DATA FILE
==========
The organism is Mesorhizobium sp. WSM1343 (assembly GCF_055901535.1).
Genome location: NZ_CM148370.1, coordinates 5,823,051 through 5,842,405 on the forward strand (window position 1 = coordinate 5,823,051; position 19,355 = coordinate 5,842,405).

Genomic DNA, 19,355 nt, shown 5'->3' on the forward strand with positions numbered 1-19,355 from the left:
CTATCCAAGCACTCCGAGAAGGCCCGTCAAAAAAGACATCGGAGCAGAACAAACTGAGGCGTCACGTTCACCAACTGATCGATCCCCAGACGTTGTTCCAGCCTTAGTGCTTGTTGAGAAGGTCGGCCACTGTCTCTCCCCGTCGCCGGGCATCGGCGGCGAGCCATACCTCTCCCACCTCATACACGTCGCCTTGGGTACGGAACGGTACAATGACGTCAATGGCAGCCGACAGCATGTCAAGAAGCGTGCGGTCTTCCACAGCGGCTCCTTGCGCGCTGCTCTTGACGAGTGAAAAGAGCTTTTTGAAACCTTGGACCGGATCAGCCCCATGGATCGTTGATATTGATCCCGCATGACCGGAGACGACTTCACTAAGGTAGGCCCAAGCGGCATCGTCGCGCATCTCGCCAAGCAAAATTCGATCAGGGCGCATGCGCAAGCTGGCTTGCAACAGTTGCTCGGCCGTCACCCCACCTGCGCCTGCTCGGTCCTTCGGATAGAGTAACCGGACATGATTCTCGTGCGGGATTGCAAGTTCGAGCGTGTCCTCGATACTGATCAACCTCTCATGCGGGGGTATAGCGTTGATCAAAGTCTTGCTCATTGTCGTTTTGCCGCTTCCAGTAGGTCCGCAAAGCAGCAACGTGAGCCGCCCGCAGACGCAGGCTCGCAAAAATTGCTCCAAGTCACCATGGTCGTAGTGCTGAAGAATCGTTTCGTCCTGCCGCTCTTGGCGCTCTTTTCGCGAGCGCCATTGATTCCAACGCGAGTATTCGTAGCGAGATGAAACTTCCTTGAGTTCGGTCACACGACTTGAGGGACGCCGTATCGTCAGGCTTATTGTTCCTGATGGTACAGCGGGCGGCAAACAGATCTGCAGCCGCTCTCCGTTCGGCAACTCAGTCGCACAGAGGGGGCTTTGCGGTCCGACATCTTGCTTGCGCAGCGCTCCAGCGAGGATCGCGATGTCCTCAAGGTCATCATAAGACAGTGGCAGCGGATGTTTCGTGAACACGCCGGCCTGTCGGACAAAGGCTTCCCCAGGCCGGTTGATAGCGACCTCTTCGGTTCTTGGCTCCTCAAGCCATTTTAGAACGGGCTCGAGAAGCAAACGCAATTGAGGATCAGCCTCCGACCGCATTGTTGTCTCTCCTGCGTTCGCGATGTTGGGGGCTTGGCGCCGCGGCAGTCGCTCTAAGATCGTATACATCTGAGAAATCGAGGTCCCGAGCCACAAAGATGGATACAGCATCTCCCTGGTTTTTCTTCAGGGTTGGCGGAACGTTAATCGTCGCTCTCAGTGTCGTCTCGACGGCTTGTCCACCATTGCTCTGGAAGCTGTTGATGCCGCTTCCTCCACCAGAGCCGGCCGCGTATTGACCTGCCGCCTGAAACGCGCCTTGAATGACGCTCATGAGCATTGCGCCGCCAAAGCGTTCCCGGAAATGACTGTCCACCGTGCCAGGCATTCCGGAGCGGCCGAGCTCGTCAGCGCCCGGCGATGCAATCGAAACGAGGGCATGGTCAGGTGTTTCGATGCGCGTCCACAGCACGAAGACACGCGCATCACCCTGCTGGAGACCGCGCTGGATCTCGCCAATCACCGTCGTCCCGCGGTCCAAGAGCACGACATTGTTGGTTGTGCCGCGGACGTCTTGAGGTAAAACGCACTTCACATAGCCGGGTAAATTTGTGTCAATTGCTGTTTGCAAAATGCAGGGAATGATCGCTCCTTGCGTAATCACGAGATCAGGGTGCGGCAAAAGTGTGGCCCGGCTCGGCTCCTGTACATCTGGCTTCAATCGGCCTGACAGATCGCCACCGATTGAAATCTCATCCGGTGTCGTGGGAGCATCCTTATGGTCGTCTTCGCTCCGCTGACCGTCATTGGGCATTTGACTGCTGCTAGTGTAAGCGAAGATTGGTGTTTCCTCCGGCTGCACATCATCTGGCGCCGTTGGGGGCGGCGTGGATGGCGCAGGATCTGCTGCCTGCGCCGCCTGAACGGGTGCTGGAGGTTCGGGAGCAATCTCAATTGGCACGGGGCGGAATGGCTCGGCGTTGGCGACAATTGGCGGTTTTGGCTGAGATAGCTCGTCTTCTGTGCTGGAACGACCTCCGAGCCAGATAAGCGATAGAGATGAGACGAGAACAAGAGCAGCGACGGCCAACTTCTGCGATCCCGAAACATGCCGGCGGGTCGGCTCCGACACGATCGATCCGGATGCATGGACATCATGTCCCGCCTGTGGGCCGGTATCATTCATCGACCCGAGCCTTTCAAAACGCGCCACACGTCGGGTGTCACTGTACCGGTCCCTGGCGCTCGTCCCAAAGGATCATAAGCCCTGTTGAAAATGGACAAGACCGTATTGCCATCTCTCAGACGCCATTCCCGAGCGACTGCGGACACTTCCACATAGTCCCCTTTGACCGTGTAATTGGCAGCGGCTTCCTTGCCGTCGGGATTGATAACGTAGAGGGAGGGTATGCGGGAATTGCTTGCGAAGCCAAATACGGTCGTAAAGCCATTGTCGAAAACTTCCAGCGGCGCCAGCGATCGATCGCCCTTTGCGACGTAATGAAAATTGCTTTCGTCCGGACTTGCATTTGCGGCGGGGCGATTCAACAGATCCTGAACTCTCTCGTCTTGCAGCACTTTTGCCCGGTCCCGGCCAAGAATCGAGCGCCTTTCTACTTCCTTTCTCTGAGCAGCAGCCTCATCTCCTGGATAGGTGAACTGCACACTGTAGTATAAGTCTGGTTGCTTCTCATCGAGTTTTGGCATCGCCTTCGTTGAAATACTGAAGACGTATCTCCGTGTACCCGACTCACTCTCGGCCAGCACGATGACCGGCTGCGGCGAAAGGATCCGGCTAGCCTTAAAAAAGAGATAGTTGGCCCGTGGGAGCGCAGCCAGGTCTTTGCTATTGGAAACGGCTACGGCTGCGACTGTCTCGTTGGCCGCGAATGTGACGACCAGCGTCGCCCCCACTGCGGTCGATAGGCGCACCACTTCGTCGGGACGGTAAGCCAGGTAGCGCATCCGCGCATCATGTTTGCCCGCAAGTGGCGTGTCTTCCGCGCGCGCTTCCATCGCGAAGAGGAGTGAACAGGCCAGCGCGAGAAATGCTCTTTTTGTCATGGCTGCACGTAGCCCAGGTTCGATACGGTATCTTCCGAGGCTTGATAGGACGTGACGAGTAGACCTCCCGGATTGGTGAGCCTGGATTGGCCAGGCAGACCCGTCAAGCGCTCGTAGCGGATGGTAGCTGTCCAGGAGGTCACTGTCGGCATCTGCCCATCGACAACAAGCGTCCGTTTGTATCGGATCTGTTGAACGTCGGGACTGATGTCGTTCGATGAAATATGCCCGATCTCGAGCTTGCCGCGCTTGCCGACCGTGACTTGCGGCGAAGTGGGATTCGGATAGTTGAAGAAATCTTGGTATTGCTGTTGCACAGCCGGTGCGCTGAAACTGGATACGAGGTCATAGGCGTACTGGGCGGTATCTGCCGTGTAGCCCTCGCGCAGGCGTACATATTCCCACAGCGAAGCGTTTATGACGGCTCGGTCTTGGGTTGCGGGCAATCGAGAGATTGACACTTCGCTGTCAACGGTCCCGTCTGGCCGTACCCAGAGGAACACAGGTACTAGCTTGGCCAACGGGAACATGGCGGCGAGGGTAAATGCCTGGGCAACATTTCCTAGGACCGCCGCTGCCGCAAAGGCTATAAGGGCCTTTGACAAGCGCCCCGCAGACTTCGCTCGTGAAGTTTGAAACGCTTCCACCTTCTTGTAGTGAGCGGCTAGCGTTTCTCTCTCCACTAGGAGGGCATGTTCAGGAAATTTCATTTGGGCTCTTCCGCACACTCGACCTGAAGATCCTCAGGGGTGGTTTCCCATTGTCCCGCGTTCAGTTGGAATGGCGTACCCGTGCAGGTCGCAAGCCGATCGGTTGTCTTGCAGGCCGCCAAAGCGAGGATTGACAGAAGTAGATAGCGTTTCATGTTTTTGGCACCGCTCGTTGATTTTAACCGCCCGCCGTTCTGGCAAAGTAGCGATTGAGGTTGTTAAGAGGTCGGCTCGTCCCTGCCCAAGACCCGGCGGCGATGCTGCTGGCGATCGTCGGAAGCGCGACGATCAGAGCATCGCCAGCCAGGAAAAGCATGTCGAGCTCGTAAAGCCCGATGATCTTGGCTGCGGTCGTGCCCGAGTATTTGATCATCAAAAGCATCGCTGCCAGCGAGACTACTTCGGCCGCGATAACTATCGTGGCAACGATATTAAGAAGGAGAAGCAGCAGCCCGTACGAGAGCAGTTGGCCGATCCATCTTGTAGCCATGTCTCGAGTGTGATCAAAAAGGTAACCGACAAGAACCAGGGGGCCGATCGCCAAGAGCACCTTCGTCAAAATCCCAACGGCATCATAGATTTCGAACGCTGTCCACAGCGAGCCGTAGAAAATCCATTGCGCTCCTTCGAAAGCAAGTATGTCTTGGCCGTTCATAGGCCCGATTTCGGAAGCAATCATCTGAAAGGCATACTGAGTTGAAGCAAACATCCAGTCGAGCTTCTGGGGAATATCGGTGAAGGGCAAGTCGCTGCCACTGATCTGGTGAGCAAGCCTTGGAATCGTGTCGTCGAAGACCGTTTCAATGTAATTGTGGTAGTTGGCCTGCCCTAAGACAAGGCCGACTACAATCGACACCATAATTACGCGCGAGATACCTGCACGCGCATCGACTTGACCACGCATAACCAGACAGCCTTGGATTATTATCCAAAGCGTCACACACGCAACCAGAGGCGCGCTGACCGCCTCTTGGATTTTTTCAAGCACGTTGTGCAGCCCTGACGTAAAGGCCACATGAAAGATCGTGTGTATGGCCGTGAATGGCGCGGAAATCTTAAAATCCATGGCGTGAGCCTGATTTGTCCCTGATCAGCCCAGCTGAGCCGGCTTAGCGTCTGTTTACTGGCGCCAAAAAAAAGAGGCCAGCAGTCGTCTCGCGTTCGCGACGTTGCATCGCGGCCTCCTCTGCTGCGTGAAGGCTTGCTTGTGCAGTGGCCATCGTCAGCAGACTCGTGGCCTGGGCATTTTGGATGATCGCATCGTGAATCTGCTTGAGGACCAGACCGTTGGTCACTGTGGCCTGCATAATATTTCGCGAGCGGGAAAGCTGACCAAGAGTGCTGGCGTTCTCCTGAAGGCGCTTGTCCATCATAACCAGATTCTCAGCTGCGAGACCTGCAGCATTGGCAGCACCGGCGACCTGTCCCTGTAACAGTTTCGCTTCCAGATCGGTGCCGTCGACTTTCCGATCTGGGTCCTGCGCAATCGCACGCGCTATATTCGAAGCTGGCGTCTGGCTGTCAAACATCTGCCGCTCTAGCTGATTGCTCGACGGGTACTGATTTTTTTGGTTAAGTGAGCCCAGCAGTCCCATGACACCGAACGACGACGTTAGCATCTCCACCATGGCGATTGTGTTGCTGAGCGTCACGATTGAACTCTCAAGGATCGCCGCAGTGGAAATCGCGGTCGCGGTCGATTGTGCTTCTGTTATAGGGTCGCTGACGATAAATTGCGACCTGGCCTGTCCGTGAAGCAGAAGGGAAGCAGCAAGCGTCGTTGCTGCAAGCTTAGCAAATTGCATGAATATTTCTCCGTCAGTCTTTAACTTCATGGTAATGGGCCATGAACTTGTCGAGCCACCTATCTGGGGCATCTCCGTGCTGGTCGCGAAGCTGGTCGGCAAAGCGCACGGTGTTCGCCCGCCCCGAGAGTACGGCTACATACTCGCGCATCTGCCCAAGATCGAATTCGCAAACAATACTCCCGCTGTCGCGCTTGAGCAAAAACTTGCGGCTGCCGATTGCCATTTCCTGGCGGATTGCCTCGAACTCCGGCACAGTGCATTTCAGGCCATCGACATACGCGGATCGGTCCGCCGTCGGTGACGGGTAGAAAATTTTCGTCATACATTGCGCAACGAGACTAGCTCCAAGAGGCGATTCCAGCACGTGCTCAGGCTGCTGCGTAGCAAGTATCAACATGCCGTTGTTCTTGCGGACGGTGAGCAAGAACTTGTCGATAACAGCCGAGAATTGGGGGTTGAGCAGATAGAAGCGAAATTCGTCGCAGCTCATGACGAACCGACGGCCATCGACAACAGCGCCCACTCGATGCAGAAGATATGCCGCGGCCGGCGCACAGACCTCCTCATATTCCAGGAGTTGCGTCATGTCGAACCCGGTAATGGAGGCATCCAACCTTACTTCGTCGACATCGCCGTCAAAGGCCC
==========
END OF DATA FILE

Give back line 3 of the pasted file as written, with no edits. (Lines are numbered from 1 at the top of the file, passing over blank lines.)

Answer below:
Genomic DNA, 19,355 nt, shown 5'->3' on the forward strand with positions numbered 1-19,355 from the left: